Competitive video gaming–or e-sports–is a growing phenomenon in the country and right here locally.
“A lot of people think that gamers just want to play at home,” said Aaron Gaskins, Operations Manager at Edge VR Arcade in Green Bay. “But really, we just want to squad up with our buddies.”
It’s a billion-dollar industry that continues to inflate with every button-press. Sponsors are making it possible, with schools expanding into the field along with NBA teams.
“You now have so much money being invested that ESPN made their own League of Legends whole article and side site,” he said. “So, you’ve got ESPN reporters and real legitimacy to the sport.”
Arcades are not a new idea. They have come and gone, and the moral of the story: it takes a gamer to know a gamer.
“They pop up and they go down because people try to start them up without fully understanding the culture,” said Gaskins. “You’re not going to get a ton of people in here without tournaments and leagues.”
And Edge VR is expanding just to accommodate the demand for a place to compete.
“We’re actually going to be blasting a hole in that wall and we have 1,800sq.ft. back there ready for business,” he said.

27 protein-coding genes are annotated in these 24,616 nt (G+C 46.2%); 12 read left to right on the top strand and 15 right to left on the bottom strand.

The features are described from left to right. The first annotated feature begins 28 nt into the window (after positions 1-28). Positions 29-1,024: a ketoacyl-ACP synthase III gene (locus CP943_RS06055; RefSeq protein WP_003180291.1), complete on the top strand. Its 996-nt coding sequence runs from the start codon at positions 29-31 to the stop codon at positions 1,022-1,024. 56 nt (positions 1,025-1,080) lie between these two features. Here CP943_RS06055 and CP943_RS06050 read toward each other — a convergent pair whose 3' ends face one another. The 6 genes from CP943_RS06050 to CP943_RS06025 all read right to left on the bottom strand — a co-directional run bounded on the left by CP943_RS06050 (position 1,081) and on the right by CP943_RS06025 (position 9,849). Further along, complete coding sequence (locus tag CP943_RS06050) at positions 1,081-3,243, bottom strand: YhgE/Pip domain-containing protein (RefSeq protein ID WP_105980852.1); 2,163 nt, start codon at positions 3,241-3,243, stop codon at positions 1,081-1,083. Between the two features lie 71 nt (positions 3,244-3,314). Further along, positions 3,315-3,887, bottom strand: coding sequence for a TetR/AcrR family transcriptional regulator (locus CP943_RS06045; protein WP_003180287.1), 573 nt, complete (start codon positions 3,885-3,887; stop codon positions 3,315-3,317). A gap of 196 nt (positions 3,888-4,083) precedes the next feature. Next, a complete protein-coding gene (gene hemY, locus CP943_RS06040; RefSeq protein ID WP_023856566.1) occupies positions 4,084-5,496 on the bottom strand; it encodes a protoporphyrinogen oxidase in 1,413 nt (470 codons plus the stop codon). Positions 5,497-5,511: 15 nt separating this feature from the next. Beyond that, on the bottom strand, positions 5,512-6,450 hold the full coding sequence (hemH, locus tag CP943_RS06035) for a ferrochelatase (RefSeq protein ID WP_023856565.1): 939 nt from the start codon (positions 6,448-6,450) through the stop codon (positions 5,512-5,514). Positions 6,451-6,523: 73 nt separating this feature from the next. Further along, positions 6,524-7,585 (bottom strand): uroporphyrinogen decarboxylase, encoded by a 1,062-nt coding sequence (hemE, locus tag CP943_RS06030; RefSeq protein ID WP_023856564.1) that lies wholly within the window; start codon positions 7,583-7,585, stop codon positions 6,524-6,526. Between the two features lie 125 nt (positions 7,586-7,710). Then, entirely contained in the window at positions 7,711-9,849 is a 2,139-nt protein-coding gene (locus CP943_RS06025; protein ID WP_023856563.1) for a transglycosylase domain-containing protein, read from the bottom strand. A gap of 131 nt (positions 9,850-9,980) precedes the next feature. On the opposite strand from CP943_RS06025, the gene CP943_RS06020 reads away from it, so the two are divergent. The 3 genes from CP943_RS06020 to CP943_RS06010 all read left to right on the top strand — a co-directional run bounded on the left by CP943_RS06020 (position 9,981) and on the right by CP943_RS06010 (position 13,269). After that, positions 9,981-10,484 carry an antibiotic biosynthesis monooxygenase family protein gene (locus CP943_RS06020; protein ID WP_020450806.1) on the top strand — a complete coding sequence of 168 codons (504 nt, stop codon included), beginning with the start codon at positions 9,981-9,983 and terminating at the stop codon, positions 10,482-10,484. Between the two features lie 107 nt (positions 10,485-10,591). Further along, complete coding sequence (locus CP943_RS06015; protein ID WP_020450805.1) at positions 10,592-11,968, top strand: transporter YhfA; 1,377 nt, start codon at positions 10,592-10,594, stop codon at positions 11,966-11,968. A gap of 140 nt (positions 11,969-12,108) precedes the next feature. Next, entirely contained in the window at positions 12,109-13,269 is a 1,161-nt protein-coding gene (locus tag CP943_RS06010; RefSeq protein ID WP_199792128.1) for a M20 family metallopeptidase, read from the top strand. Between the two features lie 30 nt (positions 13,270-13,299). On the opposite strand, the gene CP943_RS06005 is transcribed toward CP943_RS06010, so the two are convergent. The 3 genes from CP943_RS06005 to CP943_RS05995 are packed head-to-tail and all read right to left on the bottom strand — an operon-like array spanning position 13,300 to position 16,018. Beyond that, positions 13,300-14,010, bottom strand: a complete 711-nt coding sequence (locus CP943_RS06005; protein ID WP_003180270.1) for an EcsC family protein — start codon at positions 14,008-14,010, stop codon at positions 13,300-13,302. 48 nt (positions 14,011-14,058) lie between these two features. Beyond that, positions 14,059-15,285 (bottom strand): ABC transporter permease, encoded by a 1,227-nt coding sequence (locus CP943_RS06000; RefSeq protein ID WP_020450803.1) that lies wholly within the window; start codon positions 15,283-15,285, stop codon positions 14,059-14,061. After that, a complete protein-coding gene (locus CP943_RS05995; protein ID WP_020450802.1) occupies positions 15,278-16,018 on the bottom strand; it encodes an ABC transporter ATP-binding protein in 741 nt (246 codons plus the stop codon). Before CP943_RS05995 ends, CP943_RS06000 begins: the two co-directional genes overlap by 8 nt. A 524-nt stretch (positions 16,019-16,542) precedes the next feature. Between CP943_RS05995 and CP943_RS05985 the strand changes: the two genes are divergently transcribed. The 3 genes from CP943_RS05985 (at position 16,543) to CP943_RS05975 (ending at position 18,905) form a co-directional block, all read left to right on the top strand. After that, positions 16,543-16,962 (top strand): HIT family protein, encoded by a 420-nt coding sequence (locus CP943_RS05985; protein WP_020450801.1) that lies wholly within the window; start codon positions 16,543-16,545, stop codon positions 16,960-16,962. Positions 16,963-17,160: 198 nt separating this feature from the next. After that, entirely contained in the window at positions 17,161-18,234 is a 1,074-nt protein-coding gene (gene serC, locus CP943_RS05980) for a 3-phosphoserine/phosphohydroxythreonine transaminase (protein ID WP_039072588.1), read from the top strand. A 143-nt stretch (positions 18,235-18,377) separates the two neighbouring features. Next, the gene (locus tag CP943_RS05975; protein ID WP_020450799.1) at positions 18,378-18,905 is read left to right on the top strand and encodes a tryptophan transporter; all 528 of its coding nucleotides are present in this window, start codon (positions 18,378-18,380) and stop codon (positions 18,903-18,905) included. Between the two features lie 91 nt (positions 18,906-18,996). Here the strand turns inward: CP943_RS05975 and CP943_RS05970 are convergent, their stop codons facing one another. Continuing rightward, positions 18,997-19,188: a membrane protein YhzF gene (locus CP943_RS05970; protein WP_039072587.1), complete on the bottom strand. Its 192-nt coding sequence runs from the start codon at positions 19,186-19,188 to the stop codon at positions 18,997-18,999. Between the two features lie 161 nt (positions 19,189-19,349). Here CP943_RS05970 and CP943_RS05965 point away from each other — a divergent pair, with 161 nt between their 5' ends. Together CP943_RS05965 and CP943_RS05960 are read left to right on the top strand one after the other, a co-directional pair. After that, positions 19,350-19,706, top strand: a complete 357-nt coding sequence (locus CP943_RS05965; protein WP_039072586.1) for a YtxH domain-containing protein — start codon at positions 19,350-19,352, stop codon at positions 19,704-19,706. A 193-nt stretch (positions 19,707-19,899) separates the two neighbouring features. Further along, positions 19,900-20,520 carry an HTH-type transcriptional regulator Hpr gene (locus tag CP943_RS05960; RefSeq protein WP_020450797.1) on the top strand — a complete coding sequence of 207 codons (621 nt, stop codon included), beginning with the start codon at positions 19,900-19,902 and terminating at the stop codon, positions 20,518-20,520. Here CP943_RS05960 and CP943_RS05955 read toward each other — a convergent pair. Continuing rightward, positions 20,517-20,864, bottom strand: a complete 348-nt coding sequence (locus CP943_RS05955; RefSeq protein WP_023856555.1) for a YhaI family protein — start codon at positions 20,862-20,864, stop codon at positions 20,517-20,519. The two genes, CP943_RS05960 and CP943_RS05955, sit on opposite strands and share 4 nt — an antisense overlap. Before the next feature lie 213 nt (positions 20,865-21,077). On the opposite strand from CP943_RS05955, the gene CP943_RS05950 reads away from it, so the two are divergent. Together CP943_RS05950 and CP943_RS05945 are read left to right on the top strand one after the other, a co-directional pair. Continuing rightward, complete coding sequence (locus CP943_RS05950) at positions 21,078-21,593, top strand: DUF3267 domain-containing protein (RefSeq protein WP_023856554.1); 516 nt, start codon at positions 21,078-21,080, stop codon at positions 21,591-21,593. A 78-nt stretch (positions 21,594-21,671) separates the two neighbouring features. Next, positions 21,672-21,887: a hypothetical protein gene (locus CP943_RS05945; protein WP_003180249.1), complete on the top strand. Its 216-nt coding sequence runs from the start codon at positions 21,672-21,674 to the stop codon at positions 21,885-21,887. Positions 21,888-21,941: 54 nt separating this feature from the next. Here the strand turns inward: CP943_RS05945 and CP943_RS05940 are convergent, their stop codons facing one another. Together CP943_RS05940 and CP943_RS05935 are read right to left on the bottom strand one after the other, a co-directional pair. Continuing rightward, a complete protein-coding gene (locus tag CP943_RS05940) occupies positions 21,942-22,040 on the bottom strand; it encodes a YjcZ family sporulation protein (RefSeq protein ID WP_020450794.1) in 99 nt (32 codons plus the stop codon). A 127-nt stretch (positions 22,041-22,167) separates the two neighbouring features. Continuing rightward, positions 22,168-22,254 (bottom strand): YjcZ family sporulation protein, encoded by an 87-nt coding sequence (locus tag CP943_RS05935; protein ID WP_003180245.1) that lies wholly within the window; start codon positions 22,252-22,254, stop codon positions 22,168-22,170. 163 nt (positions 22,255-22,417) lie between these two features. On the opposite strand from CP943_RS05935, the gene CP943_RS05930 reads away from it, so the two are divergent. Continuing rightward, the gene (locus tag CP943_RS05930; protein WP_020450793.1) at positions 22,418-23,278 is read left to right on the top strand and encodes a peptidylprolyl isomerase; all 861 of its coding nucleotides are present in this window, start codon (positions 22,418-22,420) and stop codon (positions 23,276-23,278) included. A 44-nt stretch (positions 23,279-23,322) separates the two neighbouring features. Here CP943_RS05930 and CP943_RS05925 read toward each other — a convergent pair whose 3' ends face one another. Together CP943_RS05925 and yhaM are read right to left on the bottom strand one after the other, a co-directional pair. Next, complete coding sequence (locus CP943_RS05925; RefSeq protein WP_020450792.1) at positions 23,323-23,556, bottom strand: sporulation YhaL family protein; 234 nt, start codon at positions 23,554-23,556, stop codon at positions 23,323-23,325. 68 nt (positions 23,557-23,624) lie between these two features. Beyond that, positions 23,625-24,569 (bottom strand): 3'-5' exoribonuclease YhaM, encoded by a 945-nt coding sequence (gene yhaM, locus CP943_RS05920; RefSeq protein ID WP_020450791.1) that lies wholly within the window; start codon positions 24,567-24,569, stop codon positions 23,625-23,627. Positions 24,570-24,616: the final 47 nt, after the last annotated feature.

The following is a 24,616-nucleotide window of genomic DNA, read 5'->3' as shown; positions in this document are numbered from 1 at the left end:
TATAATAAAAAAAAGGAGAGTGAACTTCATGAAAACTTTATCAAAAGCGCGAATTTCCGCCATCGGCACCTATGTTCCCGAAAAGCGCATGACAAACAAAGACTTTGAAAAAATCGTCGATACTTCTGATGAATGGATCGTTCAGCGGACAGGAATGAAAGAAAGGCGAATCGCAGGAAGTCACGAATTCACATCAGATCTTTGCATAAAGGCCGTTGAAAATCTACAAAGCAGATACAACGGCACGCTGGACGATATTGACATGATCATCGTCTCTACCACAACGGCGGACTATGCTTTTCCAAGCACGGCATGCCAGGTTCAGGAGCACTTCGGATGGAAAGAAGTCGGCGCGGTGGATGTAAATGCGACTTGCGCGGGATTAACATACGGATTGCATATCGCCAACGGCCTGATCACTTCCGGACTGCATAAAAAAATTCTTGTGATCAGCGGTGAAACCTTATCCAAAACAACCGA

There will be room for upwards of 40 competitors vying for prize money totaling in the thousands–right here. It will all be live streamed, and with a new product comes new jobs.
“So if you’re into casting games, definitely come in, talk to me, any of the other staff,” said Gaskins. “We need casters.”
It’s a field where that continues to evolve every day.
“If it made sense, we would love to build our own arena,” he said. “I mean, really. We’re excited for anywhere this could take us. We really see the potential in this e-sports craze and we just love it.”
Edge VR’s e-sports expansion is expected to be completed by the summer.